Ellie Falaris Ganelin is a flutist and music director who is classically trained and welcomes other traditions into the fold, including jazz, Latin, Balkan and klezmer music. She is active as a performer of chamber and orchestral music in the San Francisco Bay Area. She is committed to making classical music inviting and accessible for all as an ambassador and performer for the Awesöme Orchestra Collective. For the past decade, she has been the director of the Kombos Collective, which aims to inspire, educate and challenge audiences through innovative programming. Ellie received her B.A. in Music from the University of Maryland, where she also holds a B.A. in Journalism and a Minor in French.

Bio

Mary-Victoria Voutsas is a “powerful” and “enthralling pianist” (Washington City Paper). She has toured extensively as a pianist and classical musician; she has performed solo at many notable venues, including the Kennedy Center’s Millennium Stage & Terrace Theatre, the Lisner Auditorium, and many embassies. Ms. Voutsas is also one of the visiting Artists in Residency for Wolf Trap Center for the Performing Arts and has accompanied for the National Symphony Orchestra and artists such as Lin-Manuel Miranda and Alison Krauss, and collaboratively performed on NPR’s Tiny Desk series. Ms. Voutsas resides in the Washington D.C. area, where she teaches piano and theory, and performs regularly. She is completing her D.M.A. at Catholic University, and her dissertation is focused on the piano works of Manos Hadjidakis and the history and influence of rebetika music in Hellenic song.

Bio

DC Area-based clarinetist Emma Selmon is pursuing her doctor of musical arts degree at the University of Maryland, College Park, where she is active in the Symphony Orchestra, Wind Orchestra and Maryland Opera Studio orchestra. She is a founding member of glass trees, a flexible-instrumentation ensemble specializing in contemporary music and non-traditional concert experiences. She was a 2022 contemporary performance fellow at the Atlantic Music Festival in Waterville, Maine, where she performed clarinet and bass clarinet on the premieres of 15 new chamber ensemble works. Selmon holds a master’s in clarinet performance from the University of Maryland and a bachelor’s in clarinet performance from the Baldwin Wallace Conservatory of Music in Ohio. She currently studies clarinet with Robert DiLutis and serves as the clarinet studio graduate assistant at UMD. Beyond her musical pursuits, Selmon previously served as a reporter and news editor with the Gratiot County Herald, an Ithaca, Michigan-based weekly circulation newspaper with a readership of 11,000.

Bio

Cellist Douglas Machiz is in high demand as both a classical and contemporary musician. He co-founded the Friction Quartet, a nonprofit performing arts organization whose mission is to modernize the chamber music experience and expand the string quartet repertoire. An active educator, Doug is on faculty at The Crowden School, where he teaches private cello lessons and ensembles. A native of Washington, D.C., Doug first came to the Bay Area to attend San Francisco Conservatory, where he earned his Professional Studies Diploma under Jennifer Culp. He also holds a Masters Degree in cello performance from UT Austin, where he studied with Bion Tsang. 

Elektra Schmidt
Bio

Award-winning pianist Elektra Schmidt performs as a solo artist and in chamber groups in the United States as well as France, Greece, and the United Kingdom. She has had the good fortune to work with such visionaries as Marios Papadopoulos, Neil Immelman, Theodor Paraskeveku, the Ganev duo and others. After graduating summa cum laude from the National Conservatory of her native Greece, Elektra pursued her post-graduate studies in Paris at the Schola Cantorum and the Conservatoire Raoul Pugno under the guidance of distinguished pianist Lilia Boyadjieva. Elektra is the founder of Artist Migration, an organization dedicated to the integration and mobility of international artists. Elektra has been on the panel as adjudicator in the United States Open Music Competition since 2017.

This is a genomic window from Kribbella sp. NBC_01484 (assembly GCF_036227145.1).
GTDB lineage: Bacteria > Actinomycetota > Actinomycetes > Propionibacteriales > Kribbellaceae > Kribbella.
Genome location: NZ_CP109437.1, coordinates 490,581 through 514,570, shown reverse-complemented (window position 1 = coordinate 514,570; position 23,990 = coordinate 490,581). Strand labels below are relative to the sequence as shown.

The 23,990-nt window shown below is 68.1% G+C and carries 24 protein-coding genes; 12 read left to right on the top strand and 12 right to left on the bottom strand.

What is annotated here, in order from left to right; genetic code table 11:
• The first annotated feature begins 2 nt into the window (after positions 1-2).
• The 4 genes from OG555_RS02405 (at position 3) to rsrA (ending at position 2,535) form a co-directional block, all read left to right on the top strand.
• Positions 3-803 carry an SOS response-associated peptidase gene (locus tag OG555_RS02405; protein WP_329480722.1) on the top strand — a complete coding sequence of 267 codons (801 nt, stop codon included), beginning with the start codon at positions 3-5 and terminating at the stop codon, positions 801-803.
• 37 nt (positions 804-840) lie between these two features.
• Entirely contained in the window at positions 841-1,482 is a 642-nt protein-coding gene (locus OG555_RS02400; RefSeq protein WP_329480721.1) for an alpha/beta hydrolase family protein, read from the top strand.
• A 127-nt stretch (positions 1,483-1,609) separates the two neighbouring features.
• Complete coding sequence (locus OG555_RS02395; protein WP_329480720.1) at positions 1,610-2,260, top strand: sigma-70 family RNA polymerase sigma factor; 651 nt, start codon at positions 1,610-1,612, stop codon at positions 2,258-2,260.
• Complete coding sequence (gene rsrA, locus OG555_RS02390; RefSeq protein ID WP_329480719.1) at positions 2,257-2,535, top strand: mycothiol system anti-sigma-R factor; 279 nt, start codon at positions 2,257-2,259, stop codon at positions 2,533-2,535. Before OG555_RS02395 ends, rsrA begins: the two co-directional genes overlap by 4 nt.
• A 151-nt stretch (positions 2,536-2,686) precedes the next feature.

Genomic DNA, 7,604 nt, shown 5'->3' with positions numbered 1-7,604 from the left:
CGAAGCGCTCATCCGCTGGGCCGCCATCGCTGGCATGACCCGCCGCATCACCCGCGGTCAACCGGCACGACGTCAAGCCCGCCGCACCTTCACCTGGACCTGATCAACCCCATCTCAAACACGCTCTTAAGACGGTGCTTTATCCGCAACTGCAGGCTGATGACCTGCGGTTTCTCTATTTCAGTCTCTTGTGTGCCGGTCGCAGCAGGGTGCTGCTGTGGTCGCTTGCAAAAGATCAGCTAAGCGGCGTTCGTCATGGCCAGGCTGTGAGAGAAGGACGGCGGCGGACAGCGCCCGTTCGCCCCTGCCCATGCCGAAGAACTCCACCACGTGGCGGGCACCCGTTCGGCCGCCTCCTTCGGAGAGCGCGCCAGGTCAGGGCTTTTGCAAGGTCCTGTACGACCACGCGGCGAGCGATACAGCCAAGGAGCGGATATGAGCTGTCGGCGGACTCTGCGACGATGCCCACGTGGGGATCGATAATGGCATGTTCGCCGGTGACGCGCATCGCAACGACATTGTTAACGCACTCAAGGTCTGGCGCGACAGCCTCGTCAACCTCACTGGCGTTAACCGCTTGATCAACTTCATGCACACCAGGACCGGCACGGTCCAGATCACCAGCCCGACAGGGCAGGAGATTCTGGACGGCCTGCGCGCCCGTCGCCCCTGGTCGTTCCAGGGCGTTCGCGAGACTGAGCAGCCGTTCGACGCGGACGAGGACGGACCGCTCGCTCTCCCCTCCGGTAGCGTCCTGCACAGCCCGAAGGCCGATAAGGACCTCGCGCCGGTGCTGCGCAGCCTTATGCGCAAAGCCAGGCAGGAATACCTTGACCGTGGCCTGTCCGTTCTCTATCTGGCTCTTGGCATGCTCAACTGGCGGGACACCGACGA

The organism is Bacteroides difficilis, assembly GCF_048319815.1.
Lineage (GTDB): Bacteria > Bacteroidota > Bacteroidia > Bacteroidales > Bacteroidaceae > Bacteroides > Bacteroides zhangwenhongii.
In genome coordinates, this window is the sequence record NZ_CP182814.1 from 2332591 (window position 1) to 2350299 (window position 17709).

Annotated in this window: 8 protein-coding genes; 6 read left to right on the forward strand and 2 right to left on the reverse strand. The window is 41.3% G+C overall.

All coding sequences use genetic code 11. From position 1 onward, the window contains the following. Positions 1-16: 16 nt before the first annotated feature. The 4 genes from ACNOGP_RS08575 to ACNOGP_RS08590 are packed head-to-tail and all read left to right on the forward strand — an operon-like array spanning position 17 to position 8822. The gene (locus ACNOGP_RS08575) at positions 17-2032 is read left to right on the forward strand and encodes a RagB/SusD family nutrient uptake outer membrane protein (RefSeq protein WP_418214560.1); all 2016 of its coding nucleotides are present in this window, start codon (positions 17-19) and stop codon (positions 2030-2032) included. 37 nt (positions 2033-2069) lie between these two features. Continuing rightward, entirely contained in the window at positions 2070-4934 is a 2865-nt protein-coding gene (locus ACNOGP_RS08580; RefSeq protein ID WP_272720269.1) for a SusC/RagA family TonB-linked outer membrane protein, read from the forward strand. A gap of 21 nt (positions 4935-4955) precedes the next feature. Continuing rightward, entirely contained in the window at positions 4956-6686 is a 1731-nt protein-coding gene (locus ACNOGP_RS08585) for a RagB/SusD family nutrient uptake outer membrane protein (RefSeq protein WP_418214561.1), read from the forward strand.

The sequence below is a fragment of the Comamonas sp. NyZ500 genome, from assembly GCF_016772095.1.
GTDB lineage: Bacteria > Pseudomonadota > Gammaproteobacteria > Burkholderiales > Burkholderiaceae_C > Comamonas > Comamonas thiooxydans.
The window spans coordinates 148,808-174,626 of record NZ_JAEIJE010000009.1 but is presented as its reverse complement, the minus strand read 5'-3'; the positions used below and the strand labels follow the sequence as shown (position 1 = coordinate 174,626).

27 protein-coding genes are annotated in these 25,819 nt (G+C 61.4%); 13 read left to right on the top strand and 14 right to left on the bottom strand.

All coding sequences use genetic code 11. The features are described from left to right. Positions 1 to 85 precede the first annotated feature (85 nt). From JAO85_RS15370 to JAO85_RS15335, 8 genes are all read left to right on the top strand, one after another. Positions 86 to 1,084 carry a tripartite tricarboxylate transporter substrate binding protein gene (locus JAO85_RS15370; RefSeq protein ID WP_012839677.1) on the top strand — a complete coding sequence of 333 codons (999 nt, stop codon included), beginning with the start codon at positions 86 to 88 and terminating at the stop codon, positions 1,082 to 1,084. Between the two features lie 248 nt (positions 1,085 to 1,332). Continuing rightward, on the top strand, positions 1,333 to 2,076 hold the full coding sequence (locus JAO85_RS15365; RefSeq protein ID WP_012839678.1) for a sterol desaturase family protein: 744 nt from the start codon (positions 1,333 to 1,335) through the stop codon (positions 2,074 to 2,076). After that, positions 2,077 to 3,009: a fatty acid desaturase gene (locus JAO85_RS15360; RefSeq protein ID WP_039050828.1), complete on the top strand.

Press Images

Katerina Clambaneva | photo credit: Rania Gallianos
Ellie Falaris Ganelin | photo credit: Xilo Photography
Photo credit: Hugh Dugan
Photo credit: Hugh Dugan

Booking

For booking inquiries, please contact Ellie Falaris Ganelin at greekchambermusic@gmail.com.

Technical and hospitality rider

Past Performances

2024 Engagements

San Francisco International Arts Festival

Saturday, May 11, 2024 • 7pm
Community Music Center, 544 Capp St, San Francisco

Mother’s Day Concert

Sunday, May 12, 2024 • 3pm
1301 Berkeley Way, Berkeley, CA

Enjoy mimosas and bites for this intimate event. Spots are limited, so book your tickets ahead of time.

Santa Clara University

Wednesday, May 15, 2024 • 12pm
Free admission

Part of the Music@Noon Series at Santa Clara University

Artists
Katerina Clambaneva, vocals
Ellie Falaris Ganelin, flute & arrangements
Doug Machiz, cello
Mary-Victoria Voutsas, piano

2023 Engagements

Johns Hopkins University

Sunday, October 22, 2023 • 3pm
Gilman Hall, Room 50 • Bowman Drive, Baltimore, MD

Co-sponsored by the Johns Hopkins University’s Alexander Grass Humanities Institute, the Program in Racism, Immigration, and Citizenship, the Departments of Anthropology and Art History, and the Program in Islamic Studies.

Artists
Katerina Clambaneva, vocals
Ellie Falaris Ganelin, flute & arrangements
Emma Selmon, clarinet
Mary-Victoria Voutsas, piano

University of Maryland

Friday, October 20, 2023
Tawes Hall, Ulrich Recital Hall • 7751 Alumni Drive College Park, MD

Co-sponsored by the University of Maryland Department of Classics and the Joseph and Rebecca Meyerhoff Center for Jewish Studies and by Hellenic Society Prometheas.

Artists
Katerina Clambaneva, vocals
Ellie Falaris Ganelin, flute & arrangements
Emma Selmon, clarinet
Mary-Victoria Voutsas, piano

San Francisco Greek Film Festival

Sunday, March 19, 2023
Delancey Street Screening Room • 600 The Embarcadero, San Francisco
4:30pm – live music
5pm – screening

The San Francisco Greek Film Festival proudly presents a one night screening of the award-winning film Smyrna (Σμύρνη μου αγαπημένη): a powerful film about the Asia Minor Catastrophe and a love letter to the cosmopolitan city of Smyrna. The director of the film, Grigoris Karantinakis, introduces the film and holds a Q&A after the screening. GCMP performs instrumental selections from UPROOT, with performances by Ellie Falaris Ganelin (flute) and Christina Elektra Schmidt (piano). The film is spoken in English, Greek and Turkish, with English subtitles. Presented by the San Francisco Greek Film Festival

Old First Concerts

Friday, February 3, 2023 at 8pm

1751 Sacramento Street, San Francisco, CA and Live-Streamed

This performance is made possible in part by the generous support of Dr. Alexi Exuzides.

Sacramento State University

Friday, February 10, 2023 at 7pm

Hinde Auditorium • 6000 J St, Sacramento, CA

Sponsored by the Hellenic Studies Program at Sacramento State University

St. Paul Lutheran Church

Sunday, February 12, 2023 at 4pm

1658 Excelsior Ave, Oakland, CA

Katerina Clambaneva, vocals
Ellie Falaris Ganelin, flute
Lewis Patzner, cello
Jonathan Alford, piano